China’s commerce minister has warned that “if there’s a problem” with EU’s trade deal with the US, the bloc must do more to ensure it is fair to other countries.
The EU and US have both criticised the deal, which allows free movement of goods, as unfair to China.
Trade ministers from both sides will meet in Brussels on Thursday to finalise the final details of the Comprehensive Economic and Trade Agreement (CETA), a trade deal that will be the cornerstone of EU-US ties.
But the two sides have yet to agree on how much the pact will cost, or how it will be structured.
China’s trade minister, Liu Zhenmin, said at the weekend that if the EU and the US do not do more, China would consider other options.
“We should be cautious in our negotiations,” he told a news conference.
“The EU must do its best to ensure that China is not hurt by these negotiations.”
EU foreign policy chief Guido Westerwelle told a briefing on Monday that he hoped for an agreement on CETA that “does not harm our interests”.
He said that the agreement should be a “common platform for cooperation between the EU, China and the United States”, adding that he “cannot imagine a worse scenario than a deal that does not help the EU-China relationship”.
But EU foreign minister Guy Verhofstadt said the EU “categorically rejects” any trade deal in which the US would have an unfair advantage over EU.
“If there’s an agreement in CETA, it will only be based on a fair and reciprocal agreement,” he said.
The US and EU have said the deal will open up new markets and boost economic growth.
The pact also sets out the principles of the EU’s multilateral free trade agreements with Canada and Mexico.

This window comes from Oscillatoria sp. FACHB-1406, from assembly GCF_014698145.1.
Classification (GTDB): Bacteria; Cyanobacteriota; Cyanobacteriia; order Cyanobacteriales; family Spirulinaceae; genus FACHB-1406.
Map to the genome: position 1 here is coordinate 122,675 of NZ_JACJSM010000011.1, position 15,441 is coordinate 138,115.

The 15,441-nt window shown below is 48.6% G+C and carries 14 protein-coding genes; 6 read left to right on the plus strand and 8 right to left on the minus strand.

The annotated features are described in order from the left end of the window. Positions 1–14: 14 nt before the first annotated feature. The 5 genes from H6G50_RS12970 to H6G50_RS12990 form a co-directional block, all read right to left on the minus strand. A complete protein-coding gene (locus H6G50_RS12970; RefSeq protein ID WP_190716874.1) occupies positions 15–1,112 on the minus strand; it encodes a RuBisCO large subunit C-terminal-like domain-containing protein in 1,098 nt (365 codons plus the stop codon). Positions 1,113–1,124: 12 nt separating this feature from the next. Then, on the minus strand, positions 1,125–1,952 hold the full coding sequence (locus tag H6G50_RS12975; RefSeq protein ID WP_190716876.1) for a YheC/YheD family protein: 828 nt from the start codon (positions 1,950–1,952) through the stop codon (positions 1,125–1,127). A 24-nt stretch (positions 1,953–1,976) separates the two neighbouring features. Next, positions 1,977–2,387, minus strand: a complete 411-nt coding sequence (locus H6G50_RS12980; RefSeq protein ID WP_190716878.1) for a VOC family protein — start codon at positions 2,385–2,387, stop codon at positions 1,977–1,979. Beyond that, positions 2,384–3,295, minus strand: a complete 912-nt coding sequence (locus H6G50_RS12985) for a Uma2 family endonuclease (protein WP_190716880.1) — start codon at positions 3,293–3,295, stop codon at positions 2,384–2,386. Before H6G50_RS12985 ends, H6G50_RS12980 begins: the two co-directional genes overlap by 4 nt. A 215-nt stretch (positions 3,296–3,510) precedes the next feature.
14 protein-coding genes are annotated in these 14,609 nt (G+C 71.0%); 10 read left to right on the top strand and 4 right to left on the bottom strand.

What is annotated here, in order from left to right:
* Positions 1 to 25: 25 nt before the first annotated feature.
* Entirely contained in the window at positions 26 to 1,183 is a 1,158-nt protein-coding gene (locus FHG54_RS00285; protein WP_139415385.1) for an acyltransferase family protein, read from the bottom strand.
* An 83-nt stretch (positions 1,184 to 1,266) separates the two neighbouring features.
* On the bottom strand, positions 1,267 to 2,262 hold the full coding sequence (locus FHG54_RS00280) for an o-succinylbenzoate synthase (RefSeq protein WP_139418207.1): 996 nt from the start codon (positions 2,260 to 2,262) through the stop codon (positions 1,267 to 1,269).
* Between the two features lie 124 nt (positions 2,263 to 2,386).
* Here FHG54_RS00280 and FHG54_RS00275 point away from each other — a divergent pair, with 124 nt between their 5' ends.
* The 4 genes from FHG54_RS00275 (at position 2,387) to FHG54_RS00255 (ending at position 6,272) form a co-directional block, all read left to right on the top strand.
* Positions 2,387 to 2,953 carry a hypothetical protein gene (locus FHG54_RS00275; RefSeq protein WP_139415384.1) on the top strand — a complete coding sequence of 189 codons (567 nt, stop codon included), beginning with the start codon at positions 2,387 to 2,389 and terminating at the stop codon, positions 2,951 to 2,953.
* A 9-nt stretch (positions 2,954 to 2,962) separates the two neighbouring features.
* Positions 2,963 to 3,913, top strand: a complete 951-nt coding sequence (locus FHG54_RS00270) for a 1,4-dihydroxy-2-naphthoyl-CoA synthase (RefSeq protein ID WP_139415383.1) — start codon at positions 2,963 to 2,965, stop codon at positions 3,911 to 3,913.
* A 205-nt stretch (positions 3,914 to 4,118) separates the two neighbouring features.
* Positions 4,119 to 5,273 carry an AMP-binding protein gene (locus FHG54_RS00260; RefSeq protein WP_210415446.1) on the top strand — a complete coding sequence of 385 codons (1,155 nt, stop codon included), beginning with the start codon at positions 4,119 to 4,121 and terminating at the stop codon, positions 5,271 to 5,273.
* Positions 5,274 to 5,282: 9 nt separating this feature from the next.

But China has repeatedly called the deals “unfair” and accused the EU of being behind the deal.
Mr Verhofstad said that while he hoped that the two countries would be able to reach an agreement, there was “a clear difference between our interests and theirs”.
The deal was negotiated during a period of intense diplomatic wrangling, with the European Union facing an existential crisis as it struggled to negotiate its way out of a recession, a migrant crisis and an economic slowdown.
EU leaders will meet on Monday to finalize the text of the agreement.
It will be signed on Friday and be ratified on the eve of the summit.
“A trade deal is the foundation of a strong and sustainable European partnership,” said Ms Westerwell.
“That is why I hope that the US and the EU can come together to reach a fair agreement and reach a better future together.”
The EU is also considering whether to sign a “special agreement” with the Chinese in the coming months to protect its interests.
But Mr Verhusden said that it was not the EU that had a vested interest in a “unilateral” agreement that would not be ratified.